Retirement Security Ltd was founded in 1984 by its present Chairman, Bob Bessell, who had previously been Director of Social Services for Warwickshire County Council.
Arising from his responsibility for the local authority Old People’s Homes, he concluded that the needs of many older people could best be met by a development of sheltered housing, which Retirement Security Ltd called ‘Very Sheltered Housing’, but which the government subsequently called ‘Extra-care housing’.
The overall aim was to enable older people to retain their independence for the whole of their lives. The means of achieving this were that all of the facilities, both the private dwellings and the communal areas should be accessible even to someone confined to a wheelchair; there should be sufficient staff and the communal facilities were to ensure that a 3 course meal was to be available every day, either in the dining room, or taken to the private dwelling.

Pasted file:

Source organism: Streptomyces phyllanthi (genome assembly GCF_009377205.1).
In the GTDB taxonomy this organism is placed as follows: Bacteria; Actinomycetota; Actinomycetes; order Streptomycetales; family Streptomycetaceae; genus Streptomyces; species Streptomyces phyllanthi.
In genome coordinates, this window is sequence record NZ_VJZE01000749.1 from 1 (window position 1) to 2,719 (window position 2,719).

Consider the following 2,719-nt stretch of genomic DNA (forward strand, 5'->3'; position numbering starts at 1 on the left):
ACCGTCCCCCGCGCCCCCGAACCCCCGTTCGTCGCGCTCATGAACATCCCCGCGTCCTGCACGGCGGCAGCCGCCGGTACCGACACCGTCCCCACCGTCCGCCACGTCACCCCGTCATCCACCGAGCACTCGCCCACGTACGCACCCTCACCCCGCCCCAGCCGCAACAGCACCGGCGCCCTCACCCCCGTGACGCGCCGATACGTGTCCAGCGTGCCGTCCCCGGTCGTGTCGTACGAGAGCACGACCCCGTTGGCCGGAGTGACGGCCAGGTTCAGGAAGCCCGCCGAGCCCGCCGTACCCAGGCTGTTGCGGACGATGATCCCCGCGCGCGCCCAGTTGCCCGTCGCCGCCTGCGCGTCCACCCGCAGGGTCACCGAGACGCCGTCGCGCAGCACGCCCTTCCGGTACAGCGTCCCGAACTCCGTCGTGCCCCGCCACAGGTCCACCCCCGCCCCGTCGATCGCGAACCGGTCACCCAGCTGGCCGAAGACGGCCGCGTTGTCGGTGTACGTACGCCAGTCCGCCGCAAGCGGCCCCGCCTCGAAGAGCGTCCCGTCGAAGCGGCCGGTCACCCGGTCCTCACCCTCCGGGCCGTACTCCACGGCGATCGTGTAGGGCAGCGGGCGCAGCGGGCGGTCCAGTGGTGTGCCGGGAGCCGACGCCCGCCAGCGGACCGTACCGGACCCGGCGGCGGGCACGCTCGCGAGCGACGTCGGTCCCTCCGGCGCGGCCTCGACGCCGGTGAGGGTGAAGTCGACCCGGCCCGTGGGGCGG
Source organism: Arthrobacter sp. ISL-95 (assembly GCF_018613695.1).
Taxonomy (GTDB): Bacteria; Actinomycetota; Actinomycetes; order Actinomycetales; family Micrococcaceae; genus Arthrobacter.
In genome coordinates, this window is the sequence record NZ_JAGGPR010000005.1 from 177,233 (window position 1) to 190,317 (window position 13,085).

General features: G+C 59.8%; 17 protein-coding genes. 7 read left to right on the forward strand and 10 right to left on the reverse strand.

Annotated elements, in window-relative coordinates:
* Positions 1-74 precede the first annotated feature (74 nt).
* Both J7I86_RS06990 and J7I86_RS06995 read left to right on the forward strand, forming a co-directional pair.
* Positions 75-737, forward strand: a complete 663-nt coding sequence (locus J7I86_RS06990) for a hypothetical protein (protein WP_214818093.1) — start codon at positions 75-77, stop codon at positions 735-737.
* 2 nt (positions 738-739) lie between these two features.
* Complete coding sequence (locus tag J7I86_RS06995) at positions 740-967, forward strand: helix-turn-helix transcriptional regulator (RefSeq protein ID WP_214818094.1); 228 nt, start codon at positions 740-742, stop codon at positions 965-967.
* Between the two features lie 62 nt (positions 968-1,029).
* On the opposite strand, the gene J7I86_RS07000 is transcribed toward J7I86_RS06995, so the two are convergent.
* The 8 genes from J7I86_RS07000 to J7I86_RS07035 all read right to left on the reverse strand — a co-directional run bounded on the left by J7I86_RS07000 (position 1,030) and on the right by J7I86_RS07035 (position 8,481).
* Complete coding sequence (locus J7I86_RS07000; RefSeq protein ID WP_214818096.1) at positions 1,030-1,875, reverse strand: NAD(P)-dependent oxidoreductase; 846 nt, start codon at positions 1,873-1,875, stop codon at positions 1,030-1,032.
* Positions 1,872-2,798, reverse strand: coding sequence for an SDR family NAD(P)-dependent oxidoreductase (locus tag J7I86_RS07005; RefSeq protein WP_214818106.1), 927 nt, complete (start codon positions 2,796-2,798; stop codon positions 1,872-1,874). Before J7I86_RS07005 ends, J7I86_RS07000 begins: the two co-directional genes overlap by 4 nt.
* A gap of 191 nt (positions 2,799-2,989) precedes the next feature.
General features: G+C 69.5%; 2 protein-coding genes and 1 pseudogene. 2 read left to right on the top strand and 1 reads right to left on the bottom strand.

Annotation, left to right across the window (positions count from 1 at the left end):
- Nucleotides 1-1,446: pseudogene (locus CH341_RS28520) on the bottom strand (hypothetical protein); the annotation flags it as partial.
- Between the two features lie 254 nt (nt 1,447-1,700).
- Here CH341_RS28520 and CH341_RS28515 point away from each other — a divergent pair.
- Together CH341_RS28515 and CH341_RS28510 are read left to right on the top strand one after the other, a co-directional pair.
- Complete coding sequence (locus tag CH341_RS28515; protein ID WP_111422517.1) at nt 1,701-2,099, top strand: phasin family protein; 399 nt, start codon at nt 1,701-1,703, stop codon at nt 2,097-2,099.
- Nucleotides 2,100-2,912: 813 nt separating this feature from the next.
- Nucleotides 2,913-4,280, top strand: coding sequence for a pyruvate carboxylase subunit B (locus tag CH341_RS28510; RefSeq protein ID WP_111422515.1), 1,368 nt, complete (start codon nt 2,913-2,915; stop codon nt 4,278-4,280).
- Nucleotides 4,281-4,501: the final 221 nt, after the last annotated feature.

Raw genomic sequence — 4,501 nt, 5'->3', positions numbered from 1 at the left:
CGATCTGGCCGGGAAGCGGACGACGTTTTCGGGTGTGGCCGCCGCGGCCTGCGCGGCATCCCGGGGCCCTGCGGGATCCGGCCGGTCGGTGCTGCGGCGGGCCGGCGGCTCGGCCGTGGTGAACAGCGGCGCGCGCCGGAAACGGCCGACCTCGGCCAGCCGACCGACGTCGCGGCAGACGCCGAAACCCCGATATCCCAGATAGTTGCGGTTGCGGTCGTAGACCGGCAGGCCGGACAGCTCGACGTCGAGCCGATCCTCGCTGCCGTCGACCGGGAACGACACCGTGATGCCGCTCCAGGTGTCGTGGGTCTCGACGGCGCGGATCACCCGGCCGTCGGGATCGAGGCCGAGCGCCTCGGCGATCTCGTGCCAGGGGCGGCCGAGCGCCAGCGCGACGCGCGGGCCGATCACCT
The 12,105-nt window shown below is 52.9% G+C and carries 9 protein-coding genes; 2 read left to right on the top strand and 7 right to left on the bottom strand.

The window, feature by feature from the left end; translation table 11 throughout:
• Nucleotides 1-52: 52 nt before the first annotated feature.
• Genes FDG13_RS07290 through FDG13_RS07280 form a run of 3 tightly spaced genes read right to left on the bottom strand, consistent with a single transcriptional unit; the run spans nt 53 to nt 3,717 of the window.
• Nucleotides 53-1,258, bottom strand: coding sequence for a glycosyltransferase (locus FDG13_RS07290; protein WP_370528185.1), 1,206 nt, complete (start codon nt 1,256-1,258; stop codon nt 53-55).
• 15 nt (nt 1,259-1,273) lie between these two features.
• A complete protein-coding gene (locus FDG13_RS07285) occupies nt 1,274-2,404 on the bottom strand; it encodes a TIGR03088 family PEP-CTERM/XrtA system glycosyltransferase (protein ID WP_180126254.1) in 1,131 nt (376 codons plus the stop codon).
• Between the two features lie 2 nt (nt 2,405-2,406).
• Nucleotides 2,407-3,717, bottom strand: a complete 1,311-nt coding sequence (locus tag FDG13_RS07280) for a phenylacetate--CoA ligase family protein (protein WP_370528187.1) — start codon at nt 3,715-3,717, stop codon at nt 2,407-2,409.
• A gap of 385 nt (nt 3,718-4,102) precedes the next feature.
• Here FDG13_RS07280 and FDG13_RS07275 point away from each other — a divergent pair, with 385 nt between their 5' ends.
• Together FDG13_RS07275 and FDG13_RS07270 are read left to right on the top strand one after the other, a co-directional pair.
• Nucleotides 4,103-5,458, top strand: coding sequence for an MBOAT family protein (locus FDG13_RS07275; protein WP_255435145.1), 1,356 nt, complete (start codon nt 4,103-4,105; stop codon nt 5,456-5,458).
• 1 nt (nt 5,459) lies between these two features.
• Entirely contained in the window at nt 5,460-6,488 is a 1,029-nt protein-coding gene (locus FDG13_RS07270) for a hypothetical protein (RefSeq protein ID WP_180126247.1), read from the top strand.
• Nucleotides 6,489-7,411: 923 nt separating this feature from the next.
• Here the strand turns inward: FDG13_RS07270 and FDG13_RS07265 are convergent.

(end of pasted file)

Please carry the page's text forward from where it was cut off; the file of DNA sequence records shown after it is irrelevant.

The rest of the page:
The immediate effect of introducing this in the District Councils’ Housing plans, with financial support from the County Council, was to decimate the waiting list for the Old People’s Homes and so Retirement Security Ltd was set up to make similar provision in the private sector, in recognition that so many older people own their own homes.
There are now 32 developments of Very Sheltered Housing, comprising 1600 properties in which Retirement Security Ltd is either the Freeholder or Managing Agent, (usually both), located throughout England from the south coast, to Southport and Lincoln, in the north.
Although many features of Very Sheltered Housing, as pioneered by Retirement Security Ltd have been adopted by other providers, the model of ‘the Owners’ Company’, whereby the leaseholders also constitute the management company, has not been copied by anyone else in the retirement sector, even though, it is commonplace in blocks of apartments in London and other large cities.
Retirement Security Ltd acts as managing agent and company secretary to each of the Owners’ Companies, who are free to give notice to terminate the arrangement. Despite the problems this can cause, these are totally outweighed by the advantages of the leaseholders accepting responsibility for the maintenance and development of their communities.